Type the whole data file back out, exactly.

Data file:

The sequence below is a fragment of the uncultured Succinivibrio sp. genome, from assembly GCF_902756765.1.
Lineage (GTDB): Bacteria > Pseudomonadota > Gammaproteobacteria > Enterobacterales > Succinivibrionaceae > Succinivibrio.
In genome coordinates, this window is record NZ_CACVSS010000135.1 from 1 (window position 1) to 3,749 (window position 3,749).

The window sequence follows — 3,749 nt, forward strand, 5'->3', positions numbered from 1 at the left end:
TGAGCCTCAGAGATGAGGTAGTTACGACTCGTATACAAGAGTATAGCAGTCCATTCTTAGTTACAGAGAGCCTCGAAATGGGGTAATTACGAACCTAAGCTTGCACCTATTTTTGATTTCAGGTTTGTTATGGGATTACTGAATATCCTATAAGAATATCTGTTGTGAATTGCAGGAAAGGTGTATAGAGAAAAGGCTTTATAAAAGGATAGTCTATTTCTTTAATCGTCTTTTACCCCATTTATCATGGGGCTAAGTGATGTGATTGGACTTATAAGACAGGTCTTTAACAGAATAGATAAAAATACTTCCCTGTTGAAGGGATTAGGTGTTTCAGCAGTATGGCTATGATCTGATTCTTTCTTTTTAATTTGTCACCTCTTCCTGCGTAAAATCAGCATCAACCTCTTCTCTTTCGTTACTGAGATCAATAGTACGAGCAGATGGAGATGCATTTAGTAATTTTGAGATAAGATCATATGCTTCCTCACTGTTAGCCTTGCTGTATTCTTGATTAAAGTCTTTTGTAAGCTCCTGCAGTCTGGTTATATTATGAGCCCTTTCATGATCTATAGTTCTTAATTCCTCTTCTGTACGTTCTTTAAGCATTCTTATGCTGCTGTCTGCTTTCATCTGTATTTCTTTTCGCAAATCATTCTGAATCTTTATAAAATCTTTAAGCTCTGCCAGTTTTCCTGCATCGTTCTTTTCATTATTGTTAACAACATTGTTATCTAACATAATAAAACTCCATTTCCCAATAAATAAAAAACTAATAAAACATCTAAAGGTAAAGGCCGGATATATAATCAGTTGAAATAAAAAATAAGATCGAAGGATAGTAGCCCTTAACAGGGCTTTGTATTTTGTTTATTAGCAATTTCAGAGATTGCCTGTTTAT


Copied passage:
The sequence below is a fragment of the uncultured Succinivibrio sp. genome, from assembly GCF_902756765.1.
Lineage (GTDB): Bacteria > Pseudomonadota > Gammaproteobacteria > Enterobacterales > Succinivibrionaceae > Succinivibrio.
In genome coordinates, this window is record NZ_CACVSS010000135.1 from 1 (window position 1) to 3,749 (window position 3,749).

The window sequence follows — 3,749 nt, forward strand, 5'->3', positions numbered from 1 at the left end:
TGAGCCTCAGAGATGAGGTAGTTACGACTCGTATACAAGAGTATAGCAGTCCATTCTTAGTTACAGAGAGCCTCGAAATGGGGTAATTACGAACCTAAGCTTGCACCTATTTTTGATTTCAGGTTTGTTATGGGATTACTGAATATCCTATAAGAATATCTGTTGTGAATTGCAGGAAAGGTGTATAGAGAAAAGGCTTTATAAAAGGATAGTCTATTTCTTTAATCGTCTTTTACCCCATTTATCATGGGGCTAAGTGATGTGATTGGACTTATAAGACAGGTCTTTAACAGAATAGATAAAAATACTTCCCTGTTGAAGGGATTAGGTGTTTCAGCAGTATGGCTATGATCTGATTCTTTCTTTTTAATTTGTCACCTCTTCCTGCGTAAAATCAGCATCAACCTCTTCTCTTTCGTTACTGAGATCAATAGTACGAGCAGATGGAGATGCATTTAGTAATTTTGAGATAAGATCATATGCTTCCTCACTGTTAGCCTTGCTGTATTCTTGATTAAAGTCTTTTGTAAGCTCCTGCAGTCTGGTTATATTATGAGCCCTTTCATGATCTATAGTTCTTAATTCCTCTTCTGTACGTTCTTTAAGCATTCTTATGCTGCTGTCTGCTTTCATCTGTATTTCTTTTCGCAAATCATTCTGAATCTTTATAAAATCTTTAAGCTCTGCCAGTTTTCCTGCATCGTTCTTTTCATTATTGTTAACAACATTGTTATCTAACATAATAAAACTCCATTTCCCAATAAATAAAAAACTAATAAAACATCTAAAGGTAAAGGCCGGATATATAATCAGTTGAAATAAAAAATAAGATCGAAGGATAGTAGCCCTTAACAGGGCTTTGTATTTTGTTTATTAGCAATTTCAGAGATTGCCTGTTTAT